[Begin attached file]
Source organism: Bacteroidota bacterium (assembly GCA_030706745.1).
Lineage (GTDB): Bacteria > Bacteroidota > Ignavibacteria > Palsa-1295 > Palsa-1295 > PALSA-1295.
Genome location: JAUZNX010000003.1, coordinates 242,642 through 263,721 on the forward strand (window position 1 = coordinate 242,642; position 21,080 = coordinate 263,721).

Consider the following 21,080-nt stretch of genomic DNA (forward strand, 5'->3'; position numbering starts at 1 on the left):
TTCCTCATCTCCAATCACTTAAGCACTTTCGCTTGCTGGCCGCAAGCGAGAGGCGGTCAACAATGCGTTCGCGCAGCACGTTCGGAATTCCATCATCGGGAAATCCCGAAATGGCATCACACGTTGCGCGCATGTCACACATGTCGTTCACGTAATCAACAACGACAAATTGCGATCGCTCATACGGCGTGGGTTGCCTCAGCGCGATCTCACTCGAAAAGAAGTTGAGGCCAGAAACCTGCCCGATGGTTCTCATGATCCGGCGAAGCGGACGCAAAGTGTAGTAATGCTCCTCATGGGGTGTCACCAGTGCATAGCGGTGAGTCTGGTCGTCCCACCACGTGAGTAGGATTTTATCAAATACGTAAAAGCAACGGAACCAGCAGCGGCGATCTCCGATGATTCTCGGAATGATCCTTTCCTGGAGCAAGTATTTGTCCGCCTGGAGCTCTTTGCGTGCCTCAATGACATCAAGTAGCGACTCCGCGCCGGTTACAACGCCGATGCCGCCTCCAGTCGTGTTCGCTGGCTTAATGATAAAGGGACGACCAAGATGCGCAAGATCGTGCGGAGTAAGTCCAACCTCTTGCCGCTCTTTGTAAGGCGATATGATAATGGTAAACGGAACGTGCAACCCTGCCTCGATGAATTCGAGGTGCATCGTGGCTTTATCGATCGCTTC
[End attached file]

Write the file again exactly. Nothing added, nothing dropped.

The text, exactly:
Source organism: Bacteroidota bacterium (assembly GCA_030706745.1).
Lineage (GTDB): Bacteria > Bacteroidota > Ignavibacteria > Palsa-1295 > Palsa-1295 > PALSA-1295.
Genome location: JAUZNX010000003.1, coordinates 242,642 through 263,721 on the forward strand (window position 1 = coordinate 242,642; position 21,080 = coordinate 263,721).

Consider the following 21,080-nt stretch of genomic DNA (forward strand, 5'->3'; position numbering starts at 1 on the left):
TTCCTCATCTCCAATCACTTAAGCACTTTCGCTTGCTGGCCGCAAGCGAGAGGCGGTCAACAATGCGTTCGCGCAGCACGTTCGGAATTCCATCATCGGGAAATCCCGAAATGGCATCACACGTTGCGCGCATGTCACACATGTCGTTCACGTAATCAACAACGACAAATTGCGATCGCTCATACGGCGTGGGTTGCCTCAGCGCGATCTCACTCGAAAAGAAGTTGAGGCCAGAAACCTGCCCGATGGTTCTCATGATCCGGCGAAGCGGACGCAAAGTGTAGTAATGCTCCTCATGGGGTGTCACCAGTGCATAGCGGTGAGTCTGGTCGTCCCACCACGTGAGTAGGATTTTATCAAATACGTAAAAGCAACGGAACCAGCAGCGGCGATCTCCGATGATTCTCGGAATGATCCTTTCCTGGAGCAAGTATTTGTCCGCCTGGAGCTCTTTGCGTGCCTCAATGACATCAAGTAGCGACTCCGCGCCGGTTACAACGCCGATGCCGCCTCCAGTCGTGTTCGCTGGCTTAATGATAAAGGGACGACCAAGATGCGCAAGATCGTGCGGAGTAAGTCCAACCTCTTGCCGCTCTTTGTAAGGCGATATGATAATGGTAAACGGAACGTGCAACCCTGCCTCGATGAATTCGAGGTGCATCGTGGCTTTATCGATCGCTTC